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Live in Chicago, June, 2005

Review by Josh Turner

If you get a chance to see Marillion in concert, don't miss the opportunity. They were much better live than I could have ever imagined. These special acoustic shows are extraordinary and well worth twice the price of admission.
Pete Trewavas was brilliant on the acoustic bass. Steve Rothery was amazing on his acoustic guitar as well. However, the real star who shined that night was Steve Hogarth. His voice was clean and commanding in concert. He also proved himself to be very a competent keyboardist. I guess this was one of his instruments in his past bands, "The Europeans" and "How we Live." One could say he hasn't lost the touch.

Marillion chose a wide selection of songs. While they played little homage to Fish, they did play one song, "Sugar Mice," from Clutching At Straws (the last album with Fish on it). They went as far as back Season's End. I recognized many classic cuts from Brave,, and Anaraknophobia. Off the latter, my favorite Marillion song, "This is the 21st Century," was artfully retrofitted for the acoustic format and the results were just fantastic. They followed this with another great song off the new Marbles album called "Don't Hurt Yourself." This pair of songs in particular was properly suited for their acoustic instruments. Hearing them in this manner offered a remarkable new twist on songs that were already alluring.

Also, to note, they draw an interesting fan base. It was a diverse crowd, featuring all ages and almost and equal proportion of each gender. The fans seemed to be quite knowledgeable about the discography and demonstrated enthusiastic claps as soon as the next piece was announced. One fan, in particular, knew everything about the band such as where they played, what others groups the members might have been in, and stated many recent sightings. While nobody puts the Star Wars fans to shame in terms of loyalty, this guy gave them a real run for their money. I hope he was told he didn't have to camp out to get a ticket. Tickmaster and the respective box offices do a good job these days of setting you up in advance without a sleepover.

I was also surprised to see, not one, not even two, but three other people who attended ROSfest this year at this show. It seems progressive rock fans sure to do travel.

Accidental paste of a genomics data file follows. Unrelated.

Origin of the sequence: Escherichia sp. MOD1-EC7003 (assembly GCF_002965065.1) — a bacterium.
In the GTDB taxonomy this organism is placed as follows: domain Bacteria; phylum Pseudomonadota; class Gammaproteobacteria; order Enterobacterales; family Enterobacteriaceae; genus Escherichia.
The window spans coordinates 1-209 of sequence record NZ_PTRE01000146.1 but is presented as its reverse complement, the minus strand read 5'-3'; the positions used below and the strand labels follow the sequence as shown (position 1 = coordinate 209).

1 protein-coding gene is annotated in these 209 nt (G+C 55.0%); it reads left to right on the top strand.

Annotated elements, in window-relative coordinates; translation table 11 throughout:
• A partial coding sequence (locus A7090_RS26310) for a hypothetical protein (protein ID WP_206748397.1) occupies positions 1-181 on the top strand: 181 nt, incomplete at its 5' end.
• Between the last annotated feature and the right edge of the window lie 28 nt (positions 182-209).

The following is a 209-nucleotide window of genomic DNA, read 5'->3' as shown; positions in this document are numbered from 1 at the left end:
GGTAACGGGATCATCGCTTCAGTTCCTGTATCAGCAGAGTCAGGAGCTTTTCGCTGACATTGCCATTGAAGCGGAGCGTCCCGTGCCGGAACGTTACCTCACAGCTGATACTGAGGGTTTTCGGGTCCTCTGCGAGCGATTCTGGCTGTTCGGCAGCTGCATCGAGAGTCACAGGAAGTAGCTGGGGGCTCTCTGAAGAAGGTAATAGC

If that's not all, there was another interesting attribute that distinguished these fans from their commercial counterparts. Their clapping was not even close to being your standard fare. There were two songs where the fans were clapping in incredibly odd time signatures. It wasn't the typical clap, pause, clap, but more along the lines of clap, pause, clap, pause, clap, clap, pause. If I'm the only one that found this strange, I'll be waiting for Rod Sterling's reception to The Twilight Zone.

The only problem with the show was the time and venue. The Double Door is a cozy and comfortable little place; however, the show was scheduled at 9 PM at night in the heart of Chicago on Father's Day. You could say it was a little tricky getting there on time with all the traffic. Unfortunately, I ended up missing the first 30 minutes of the show. Add to that the fact they started playing their first encore at 10:30, it turned out to be a very short engagement for me. Luckily for the enthusiasm of fans in attendance, the band was urged out to play a total of four encores. This helped to extend the evening. In some ways, I was appreciative of the succinctness of the show. It gave me enough time to head back before the sun was back out again.

All in all, it was a great experience. At the end of the night, Steve Hogarth joked that the next concert they'll bring the other two. To be honest, I prefer their acoustic sets. The songs just sound so sublime with those acoustic instruments, especially those melodic chords Pete plays on his acoustic bass. While Pete is side-tracked with side-projects and the band rarely comes stateside, I highly advise you to give them a chance if they do.

Just be sure to make it to the show on time.

Joel Craig
Joel Craig
This review is available in book format (hardcover and paperback) in Music Street Journal: 2005 Year Book Volume 4 at
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